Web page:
At Gilda’s Club, healing help is always free

Gilda’s Club executives Migdalia Torres, left, and Lily Safani aim to build a supportive community. Photos by Levar Alonzo

BY LEVAR ALONZO | Their red door is always open.

In observance of Breast Cancer Awareness Month, Gilda’s Club New York City will be focusing its educational programming during October to offer more information to its members on this form of cancer.

Migdalia Torres, executive director of Gilda’s Club New York City, said that the programs are not just open to breast cancer patients and families, but for everyone — from family members, to those who have lost someone, to those diagnosed — because there is some form of knowledge to be gained from this month of programming.

“I like to believe that 50 percent of the people that do come to the club are living with breast cancer,” Torres said. “However, our expansive programming supports anyone living with any type of cancer.

“But, specifically, we do have educational programs this month that are focused on breast cancer in observance of the month.”

The club, at 195 W. Houston St., offers licensed medical health professionals who share wisdom and first-hand experiences and facilitate support groups. There are also groups that are able to meet any requested specific needs.

“Gilda’s Club is a welcoming community of support for cancer patients and their families. It’s for men, women, teens and children,” said Lily Safani, C.E.O. of Gilda’s Club New York City. “We provide educational lectures, support groups, healthy-lifestyle workshops and social activities, which really help to build this community. People come and help each other to understand what it means to be living with cancer.”

The first Gilda’s Club is still at its original W. Houston St. location, with its welcoming red door.

Gilda’s Club holds social events throughout the year, and its educational lectures are geared toward providing access to information, including medical, legal and financial and other cancer-specific topics.

Torres said that their goal through their social events is to help people achieve a sense of community.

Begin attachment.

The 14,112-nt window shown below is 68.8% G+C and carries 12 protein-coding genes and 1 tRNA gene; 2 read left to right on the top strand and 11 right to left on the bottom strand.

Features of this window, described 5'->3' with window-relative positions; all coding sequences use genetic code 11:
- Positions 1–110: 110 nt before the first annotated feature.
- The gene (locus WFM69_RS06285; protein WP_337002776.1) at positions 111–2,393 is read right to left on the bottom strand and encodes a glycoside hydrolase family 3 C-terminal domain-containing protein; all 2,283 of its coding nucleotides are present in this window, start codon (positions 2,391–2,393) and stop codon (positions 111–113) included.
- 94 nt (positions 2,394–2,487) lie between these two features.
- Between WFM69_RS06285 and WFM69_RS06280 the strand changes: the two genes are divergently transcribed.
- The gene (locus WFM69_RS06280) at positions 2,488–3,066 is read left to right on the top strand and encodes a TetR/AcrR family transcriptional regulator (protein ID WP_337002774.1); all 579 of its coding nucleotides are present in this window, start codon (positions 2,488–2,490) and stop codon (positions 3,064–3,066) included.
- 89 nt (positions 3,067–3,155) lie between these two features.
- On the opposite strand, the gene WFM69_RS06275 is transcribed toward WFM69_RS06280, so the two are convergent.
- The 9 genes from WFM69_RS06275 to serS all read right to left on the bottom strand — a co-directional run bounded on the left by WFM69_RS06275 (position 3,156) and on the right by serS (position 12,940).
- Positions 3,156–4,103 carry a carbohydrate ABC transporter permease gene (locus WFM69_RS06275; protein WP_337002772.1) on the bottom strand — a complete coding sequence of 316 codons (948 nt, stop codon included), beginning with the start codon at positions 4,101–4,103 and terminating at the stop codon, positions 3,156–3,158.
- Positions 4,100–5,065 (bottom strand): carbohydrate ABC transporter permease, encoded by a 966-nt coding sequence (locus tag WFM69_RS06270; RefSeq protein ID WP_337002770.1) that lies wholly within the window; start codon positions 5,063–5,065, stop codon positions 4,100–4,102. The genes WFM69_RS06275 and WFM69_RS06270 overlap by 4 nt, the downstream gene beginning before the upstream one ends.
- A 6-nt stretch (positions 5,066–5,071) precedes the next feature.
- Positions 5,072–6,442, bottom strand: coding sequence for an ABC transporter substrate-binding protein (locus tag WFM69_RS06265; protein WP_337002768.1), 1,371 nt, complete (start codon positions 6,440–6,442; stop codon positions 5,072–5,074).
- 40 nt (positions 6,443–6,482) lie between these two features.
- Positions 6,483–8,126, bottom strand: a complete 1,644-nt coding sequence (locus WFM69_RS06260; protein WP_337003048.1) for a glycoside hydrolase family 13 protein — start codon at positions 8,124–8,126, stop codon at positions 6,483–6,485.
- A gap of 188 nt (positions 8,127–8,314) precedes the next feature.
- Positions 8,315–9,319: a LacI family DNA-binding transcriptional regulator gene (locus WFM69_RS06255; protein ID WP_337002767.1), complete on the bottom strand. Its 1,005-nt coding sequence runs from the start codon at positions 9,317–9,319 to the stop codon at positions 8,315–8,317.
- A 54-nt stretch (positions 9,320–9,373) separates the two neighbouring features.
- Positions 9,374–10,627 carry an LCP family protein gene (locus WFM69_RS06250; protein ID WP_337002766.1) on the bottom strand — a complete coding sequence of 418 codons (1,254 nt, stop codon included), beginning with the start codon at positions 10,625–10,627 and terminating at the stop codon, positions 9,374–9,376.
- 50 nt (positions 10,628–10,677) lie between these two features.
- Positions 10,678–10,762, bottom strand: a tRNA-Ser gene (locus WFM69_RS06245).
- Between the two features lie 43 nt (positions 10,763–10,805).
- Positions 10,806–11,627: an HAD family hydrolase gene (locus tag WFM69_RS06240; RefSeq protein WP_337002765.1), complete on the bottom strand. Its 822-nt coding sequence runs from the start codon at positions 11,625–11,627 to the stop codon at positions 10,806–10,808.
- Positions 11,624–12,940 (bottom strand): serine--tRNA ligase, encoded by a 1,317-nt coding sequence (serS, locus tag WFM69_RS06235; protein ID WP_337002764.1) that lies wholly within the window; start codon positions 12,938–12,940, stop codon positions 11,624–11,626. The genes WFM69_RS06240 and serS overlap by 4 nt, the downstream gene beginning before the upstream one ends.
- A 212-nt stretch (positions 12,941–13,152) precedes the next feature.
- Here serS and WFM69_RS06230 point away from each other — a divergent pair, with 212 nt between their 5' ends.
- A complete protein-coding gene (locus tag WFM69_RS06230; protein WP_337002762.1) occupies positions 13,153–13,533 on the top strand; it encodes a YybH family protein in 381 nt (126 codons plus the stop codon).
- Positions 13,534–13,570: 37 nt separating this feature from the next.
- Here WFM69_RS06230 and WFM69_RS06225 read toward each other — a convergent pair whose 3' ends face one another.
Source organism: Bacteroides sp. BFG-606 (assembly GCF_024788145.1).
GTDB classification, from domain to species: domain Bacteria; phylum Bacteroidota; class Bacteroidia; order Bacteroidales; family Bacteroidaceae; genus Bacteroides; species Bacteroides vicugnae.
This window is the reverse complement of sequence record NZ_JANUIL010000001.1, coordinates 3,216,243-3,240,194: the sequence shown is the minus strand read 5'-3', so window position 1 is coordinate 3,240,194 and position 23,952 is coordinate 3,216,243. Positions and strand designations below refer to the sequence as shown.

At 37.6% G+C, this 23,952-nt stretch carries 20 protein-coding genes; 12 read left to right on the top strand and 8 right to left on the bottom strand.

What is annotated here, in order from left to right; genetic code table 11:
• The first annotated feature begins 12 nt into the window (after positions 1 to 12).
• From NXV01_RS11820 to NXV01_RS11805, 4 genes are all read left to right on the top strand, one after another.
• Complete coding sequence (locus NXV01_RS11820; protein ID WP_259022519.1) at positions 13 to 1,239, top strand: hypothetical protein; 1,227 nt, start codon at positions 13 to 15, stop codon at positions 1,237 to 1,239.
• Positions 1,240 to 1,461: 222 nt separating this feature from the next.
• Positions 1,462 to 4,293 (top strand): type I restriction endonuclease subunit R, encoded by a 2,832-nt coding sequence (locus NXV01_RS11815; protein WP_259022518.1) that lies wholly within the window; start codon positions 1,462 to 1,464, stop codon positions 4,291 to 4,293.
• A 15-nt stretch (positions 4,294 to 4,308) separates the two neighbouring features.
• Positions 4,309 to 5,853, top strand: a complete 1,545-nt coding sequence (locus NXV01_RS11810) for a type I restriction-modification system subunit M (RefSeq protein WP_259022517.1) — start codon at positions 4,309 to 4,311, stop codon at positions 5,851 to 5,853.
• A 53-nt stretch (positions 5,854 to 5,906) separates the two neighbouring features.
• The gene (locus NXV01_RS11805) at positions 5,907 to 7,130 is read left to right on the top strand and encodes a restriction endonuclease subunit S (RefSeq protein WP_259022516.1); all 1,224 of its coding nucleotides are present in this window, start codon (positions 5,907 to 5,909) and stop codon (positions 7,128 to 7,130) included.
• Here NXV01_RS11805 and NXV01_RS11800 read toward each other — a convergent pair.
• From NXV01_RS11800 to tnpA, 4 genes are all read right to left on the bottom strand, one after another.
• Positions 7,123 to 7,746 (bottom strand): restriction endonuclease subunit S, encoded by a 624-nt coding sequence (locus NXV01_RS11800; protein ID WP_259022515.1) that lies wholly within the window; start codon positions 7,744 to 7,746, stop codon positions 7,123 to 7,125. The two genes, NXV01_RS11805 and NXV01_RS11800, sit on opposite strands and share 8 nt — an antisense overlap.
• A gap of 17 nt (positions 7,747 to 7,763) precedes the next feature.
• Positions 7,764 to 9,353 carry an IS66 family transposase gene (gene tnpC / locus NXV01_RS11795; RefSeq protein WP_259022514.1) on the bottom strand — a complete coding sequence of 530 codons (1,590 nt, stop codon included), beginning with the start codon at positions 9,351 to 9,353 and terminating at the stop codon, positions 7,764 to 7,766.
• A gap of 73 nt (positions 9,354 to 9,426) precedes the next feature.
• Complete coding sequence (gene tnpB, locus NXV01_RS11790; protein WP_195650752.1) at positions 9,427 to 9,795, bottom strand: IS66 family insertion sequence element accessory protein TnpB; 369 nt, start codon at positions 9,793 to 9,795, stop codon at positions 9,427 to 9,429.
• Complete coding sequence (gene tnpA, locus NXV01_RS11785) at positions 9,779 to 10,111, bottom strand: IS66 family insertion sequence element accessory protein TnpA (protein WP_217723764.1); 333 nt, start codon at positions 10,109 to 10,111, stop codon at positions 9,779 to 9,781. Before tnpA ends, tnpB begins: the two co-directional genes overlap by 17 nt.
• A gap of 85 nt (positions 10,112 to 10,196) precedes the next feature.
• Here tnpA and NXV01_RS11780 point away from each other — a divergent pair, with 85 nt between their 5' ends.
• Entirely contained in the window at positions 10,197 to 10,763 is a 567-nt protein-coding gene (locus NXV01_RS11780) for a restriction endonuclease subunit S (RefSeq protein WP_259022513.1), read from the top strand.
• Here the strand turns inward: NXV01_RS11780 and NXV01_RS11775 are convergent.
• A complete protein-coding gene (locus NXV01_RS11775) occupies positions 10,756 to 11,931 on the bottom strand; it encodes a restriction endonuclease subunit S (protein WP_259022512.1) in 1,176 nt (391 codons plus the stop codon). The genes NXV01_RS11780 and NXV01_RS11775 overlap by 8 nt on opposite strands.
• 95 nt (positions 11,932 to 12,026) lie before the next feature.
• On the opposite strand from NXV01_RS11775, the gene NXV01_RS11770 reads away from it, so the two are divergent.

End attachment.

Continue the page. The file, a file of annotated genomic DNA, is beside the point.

“Our services are all completely free of charge, which is the most important thing here,” she said. “We don’t take insurances or co-pays. We are open to all people.”

The club is not only for adults. The “Noogieland” program supports kids ages 5 to 12, while the teen program is for youths from ages 13 to 17.

Safani noted that one of the reasons she got into nonprofit healthcare is because she thinks that often the psychosocial part of treatment goes overlooked.

“Many times, we never think about the effects that families have to go through with a person that is fighting a disease,” Safani said. “People don’t have the access or resources to deal with their family who is fighting, and that’s why I’m here.”

The late comedian Gilda Radner is the club’s namesake and inspiration.

Gilda’s Club is part of The Wellness Community, an international organization that provides support for those with cancer and those that care for them. When the two organizations merged, they created the nation’s largest psychosocial cancer support community.

According to Torres, the cancer support community has about 50 offshoots of Gilda’s Club, with affiliates in Canada, Israel and even Japan.

Although the W. Houston St. program has 14 full-time staffers and volunteers that have to keep in contact with about 32,000 members, it also has outreach programs to find new members through hospital outreach, health fairs, schools and basic inquiry calls.

“We definitely try to paint the town red with our information,” Torres said. “We have our brochures, Web site, our Facebook and social media. The fact that what we offer doesn’t reach everyone is what keeps me up at night.”

The club was founded in 1995 in memory of Gilda Radner, one of the original cast members of “Saturday Night Live,” who died in 1989 from ovarian cancer. The W. Houston St. clubhouse was the organization’s first location.

According to the club’s Web site, while on the West Coast, Radner was part of a group that offered psychosocial support for patients and families through love and hope, and gave people a renewed sense of life.

Before she died, Radner expressed that she wished a program like that existed on the East Coast.

“Our mission here is that no one should face cancer alone,” Torres said.

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